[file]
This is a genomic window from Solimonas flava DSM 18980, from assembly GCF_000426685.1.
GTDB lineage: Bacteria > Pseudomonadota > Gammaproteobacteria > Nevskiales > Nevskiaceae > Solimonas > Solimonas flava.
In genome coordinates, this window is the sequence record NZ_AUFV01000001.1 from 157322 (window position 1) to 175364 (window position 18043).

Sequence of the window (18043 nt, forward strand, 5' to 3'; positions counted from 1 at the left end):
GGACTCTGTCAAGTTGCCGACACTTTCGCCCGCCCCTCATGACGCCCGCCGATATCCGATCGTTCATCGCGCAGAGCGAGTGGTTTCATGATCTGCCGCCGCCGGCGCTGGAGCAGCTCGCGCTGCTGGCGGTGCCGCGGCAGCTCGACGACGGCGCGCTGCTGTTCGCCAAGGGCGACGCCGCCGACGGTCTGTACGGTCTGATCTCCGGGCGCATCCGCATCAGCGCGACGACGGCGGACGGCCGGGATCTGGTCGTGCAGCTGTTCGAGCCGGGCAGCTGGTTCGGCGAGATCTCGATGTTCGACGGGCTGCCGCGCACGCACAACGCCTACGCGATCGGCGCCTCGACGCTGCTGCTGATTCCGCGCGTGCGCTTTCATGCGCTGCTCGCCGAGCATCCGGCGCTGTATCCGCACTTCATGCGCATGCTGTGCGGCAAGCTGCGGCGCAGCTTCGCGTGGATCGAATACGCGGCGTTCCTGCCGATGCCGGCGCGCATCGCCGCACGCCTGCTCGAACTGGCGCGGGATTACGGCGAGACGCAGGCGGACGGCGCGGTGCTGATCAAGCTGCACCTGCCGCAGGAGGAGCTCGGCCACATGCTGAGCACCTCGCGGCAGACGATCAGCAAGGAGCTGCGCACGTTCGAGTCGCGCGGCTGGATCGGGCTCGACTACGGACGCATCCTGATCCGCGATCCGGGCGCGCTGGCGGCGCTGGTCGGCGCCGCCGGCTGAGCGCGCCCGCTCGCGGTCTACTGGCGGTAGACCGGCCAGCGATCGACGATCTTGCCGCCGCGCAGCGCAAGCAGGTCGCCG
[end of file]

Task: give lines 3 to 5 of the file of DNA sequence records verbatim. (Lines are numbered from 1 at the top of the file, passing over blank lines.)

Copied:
In genome coordinates, this window is the sequence record NZ_AUFV01000001.1 from 157322 (window position 1) to 175364 (window position 18043).

Sequence of the window (18043 nt, forward strand, 5' to 3'; positions counted from 1 at the left end):
GGACTCTGTCAAGTTGCCGACACTTTCGCCCGCCCCTCATGACGCCCGCCGATATCCGATCGTTCATCGCGCAGAGCGAGTGGTTTCATGATCTGCCGCCGCCGGCGCTGGAGCAGCTCGCGCTGCTGGCGGTGCCGCGGCAGCTCGACGACGGCGCGCTGCTGTTCGCCAAGGGCGACGCCGCCGACGGTCTGTACGGTCTGATCTCCGGGCGCATCCGCATCAGCGCGACGACGGCGGACGGCCGGGATCTGGTCGTGCAGCTGTTCGAGCCGGGCAGCTGGTTCGGCGAGATCTCGATGTTCGACGGGCTGCCGCGCACGCACAACGCCTACGCGATCGGCGCCTCGACGCTGCTGCTGATTCCGCGCGTGCGCTTTCATGCGCTGCTCGCCGAGCATCCGGCGCTGTATCCGCACTTCATGCGCATGCTGTGCGGCAAGCTGCGGCGCAGCTTCGCGTGGATCGAATACGCGGCGTTCCTGCCGATGCCGGCGCGCATCGCCGCACGCCTGCTCGAACTGGCGCGGGATTACGGCGAGACGCAGGCGGACGGCGCGGTGCTGATCAAGCTGCACCTGCCGCAGGAGGAGCTCGGCCACATGCTGAGCACCTCGCGGCAGACGATCAGCAAGGAGCTGCGCACGTTCGAGTCGCGCGGCTGGATCGGGCTCGACTACGGACGCATCCTGATCCGCGATCCGGGCGCGCTGGCGGCGCTGGTCGGCGCCGCCGGCTGAGCGCGCCCGCTCGCGGTCTACTGGCGGTAGACCGGCCAGCGATCGACGATCTTGCCGCCGCGCAGCGCAAGCAGGTCGCCG